Cataloguing consists of analyzing documents to describe them in order to allow their identification in a library catalogue or on a digital library. It is both a physical description via bibliographic records and an intellectual description via indexing using keywords or a classification such as the Mathematics Subject Classification. Whatever the source of acquisitions, document metadata is enriched and full-text is indexed to allow multi-criteria and full-text searches.
The first task relating to data enrichment is to devise a detailed catalogue of all documents to be included in the digital library, Numdam in particular. To this end, a Document Type Definition (DTD) entitled “Volphys” has been developed in 2003 by the Mathdoc librarians to implement the .xml files that serve as a backbone for the digital library. Here is an example of .xml cataloguing from the Volphys DTD:
We are currently adapting to JATS standards for articles and to BITS standards for books because they are now the most common standards. Indeed, they were developed by the National Information Standards Organization (NISO), a non-profit organization dedicated to standards in the field of publishing, libraries and access to information.
Such cataloguing meets the final objectives of the online publication, i.e. the ability to browse the collections, search by title, author, year, full-text, and via bibliographies.
Mathdoc’s role is also to coordinate at the national level the respect of the cataloguing standards recommended by the Agence bibliographique de l’enseignement supérieur, French bibliographic agency for higher education (Abes) and the harmonization of practices for the description of journals reported in the CFP. This is one of the objectives of the operational committee of the CFP, an RNBM working group co-facilitated by Mathdoc.
AST_1973__1_ 0303-1179 AST Astérisque 1 1973 Trois problèmes sur les sommes trigonométriques Société mathématique de France 94 AST_1973__1_ 2017-06-26 Numérisation à défilement à 600 dpi noir et blanc AST_1973__1__1_0 1 1 87 87 0 Meyer Yves Trois problèmes sur les sommes trigonométriques fr page0005.tif … / …page0091.tif  et Borevich, Z. I. Shafarevich, I. R. Number theory. Academic Press, 1966.
Tools have been developed in-house to make it easier to work with metadata. Among them are the “refinement” tools that make it possible to improve and unify metadata through the following operations:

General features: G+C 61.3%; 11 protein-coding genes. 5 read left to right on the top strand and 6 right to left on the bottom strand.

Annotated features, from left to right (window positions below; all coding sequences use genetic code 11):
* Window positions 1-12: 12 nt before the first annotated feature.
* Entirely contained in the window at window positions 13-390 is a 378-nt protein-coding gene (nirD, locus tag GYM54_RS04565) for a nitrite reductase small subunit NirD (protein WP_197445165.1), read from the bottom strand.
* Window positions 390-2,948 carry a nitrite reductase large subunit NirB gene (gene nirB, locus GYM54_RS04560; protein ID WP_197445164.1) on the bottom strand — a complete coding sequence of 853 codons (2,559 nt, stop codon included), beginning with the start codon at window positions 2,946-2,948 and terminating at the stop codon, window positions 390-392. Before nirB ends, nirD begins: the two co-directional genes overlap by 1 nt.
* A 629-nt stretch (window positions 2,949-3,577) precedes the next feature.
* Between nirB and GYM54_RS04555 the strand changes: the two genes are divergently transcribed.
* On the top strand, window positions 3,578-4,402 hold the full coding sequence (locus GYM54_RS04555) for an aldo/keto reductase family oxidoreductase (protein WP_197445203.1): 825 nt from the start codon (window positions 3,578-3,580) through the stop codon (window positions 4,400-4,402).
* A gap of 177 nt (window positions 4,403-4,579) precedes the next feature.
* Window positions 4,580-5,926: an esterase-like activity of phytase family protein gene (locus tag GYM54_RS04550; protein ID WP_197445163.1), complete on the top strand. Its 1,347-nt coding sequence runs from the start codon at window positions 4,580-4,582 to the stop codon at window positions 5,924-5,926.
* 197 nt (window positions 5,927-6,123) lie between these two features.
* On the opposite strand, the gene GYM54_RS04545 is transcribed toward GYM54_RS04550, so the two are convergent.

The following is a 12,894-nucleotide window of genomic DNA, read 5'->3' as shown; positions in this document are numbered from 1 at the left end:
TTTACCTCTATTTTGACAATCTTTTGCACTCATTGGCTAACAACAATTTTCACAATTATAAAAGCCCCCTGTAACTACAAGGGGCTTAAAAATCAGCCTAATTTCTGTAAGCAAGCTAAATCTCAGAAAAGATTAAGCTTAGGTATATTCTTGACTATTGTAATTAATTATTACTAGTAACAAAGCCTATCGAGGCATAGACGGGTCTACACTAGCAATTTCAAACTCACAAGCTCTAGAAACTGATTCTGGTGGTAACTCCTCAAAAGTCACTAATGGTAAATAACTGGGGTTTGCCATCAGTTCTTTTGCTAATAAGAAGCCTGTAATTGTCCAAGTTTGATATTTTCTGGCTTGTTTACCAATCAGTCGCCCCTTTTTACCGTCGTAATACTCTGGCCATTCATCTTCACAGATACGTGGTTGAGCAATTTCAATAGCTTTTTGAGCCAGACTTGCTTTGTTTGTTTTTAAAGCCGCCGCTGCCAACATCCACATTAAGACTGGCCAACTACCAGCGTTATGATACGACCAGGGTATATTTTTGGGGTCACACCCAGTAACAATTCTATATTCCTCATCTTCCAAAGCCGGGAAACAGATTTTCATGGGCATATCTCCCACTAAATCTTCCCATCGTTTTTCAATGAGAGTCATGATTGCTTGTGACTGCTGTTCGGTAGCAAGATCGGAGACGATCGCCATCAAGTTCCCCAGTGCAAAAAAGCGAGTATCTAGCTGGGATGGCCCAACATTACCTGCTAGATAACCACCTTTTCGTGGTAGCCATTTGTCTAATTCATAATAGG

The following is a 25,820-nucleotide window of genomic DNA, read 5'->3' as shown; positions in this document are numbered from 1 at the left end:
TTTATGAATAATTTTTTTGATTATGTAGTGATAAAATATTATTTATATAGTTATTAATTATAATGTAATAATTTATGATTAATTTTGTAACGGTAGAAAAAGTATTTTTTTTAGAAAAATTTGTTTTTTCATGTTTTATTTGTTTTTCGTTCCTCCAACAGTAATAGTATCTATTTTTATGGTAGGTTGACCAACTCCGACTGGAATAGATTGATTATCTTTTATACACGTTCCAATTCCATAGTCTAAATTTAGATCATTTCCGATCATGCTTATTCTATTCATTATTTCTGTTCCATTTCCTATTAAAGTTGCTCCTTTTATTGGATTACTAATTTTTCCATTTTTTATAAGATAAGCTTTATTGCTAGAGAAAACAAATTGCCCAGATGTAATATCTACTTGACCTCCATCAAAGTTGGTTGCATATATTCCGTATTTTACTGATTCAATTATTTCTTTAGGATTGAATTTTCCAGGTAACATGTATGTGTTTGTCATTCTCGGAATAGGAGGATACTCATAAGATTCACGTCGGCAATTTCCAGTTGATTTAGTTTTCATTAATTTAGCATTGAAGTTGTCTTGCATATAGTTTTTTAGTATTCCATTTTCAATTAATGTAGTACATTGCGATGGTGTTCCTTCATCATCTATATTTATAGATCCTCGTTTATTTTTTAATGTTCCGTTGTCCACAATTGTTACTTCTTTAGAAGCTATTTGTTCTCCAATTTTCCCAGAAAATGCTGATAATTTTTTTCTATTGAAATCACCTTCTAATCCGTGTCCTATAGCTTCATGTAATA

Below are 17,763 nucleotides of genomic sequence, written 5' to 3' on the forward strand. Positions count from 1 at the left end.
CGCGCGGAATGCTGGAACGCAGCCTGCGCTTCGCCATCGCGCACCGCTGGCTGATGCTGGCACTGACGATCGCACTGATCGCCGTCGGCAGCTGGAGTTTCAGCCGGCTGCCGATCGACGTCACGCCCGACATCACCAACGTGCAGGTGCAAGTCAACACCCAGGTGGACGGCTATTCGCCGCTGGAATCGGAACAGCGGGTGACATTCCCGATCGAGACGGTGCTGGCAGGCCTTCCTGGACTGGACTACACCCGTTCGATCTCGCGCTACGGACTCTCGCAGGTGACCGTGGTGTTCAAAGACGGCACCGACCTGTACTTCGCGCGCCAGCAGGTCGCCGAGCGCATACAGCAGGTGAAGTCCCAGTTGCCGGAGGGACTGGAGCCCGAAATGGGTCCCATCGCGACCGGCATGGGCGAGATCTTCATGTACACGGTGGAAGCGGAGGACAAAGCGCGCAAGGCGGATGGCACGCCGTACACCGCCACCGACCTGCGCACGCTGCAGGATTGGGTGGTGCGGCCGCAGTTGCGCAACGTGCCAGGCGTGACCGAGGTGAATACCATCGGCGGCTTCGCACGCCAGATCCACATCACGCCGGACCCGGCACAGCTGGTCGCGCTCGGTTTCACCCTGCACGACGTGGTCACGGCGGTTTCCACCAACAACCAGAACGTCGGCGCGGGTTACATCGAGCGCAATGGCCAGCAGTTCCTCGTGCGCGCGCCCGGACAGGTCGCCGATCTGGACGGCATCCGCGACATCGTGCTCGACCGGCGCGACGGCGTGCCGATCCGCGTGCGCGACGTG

• correcting the syntax and spelling of titles
• re-writing in LaTeX the mathematical formulae within titles, summaries and bibliographies
• correcting tags within bibliographies
• unifying the Numdam author database: addition of author identifiers IdRef, ORCID, zbMATH, deduplication, merging (work under development, see below)
• add links between articles which mention “continuation of”, “erratum of”, etc.
• add and / or correct ISSNs (paper or electronic) in collaboration with Abes (via the Cidemis tool)
Links are created within the bibliographies of articles through a matching process to ensure each reference corresponds to its entries in the mathematical databases zbMATH and MathSciNet. If they exist, links are also established with Crossref, EuDML and Numdam, or to a website providing the full text of the article cited in the bibliography.
Mathdoc is often consulted by owners of digitised collections who wish to improve their visibility through Numdam. BnF’s status as “associated division” initiated the recovery of several collections from Gallica.
Among the BnF collections that have been re-indexed are: the complete works of mathematicians accessible via the Gallica-Math Oeuvres Complètes website, the Journal de Mathématiques Pures et Appliquées and the Répertoire bibliographique des Sciences Mathématiques. Specific websites have been designed for these collections and in time they will be included in Numdam.
The Journal de Mathématiques Pures et Appliquées (JMPA) was recently updated to enhance the BnF’s collection and to expand the processes applied between 1935 and 1946, and finally integrate the entire collection into Numdam. The recovery of this data included a detailed cataloguing of each volume, the scanning of volumes missing from Gallica, and also character recognition within the BnF’s scanned files.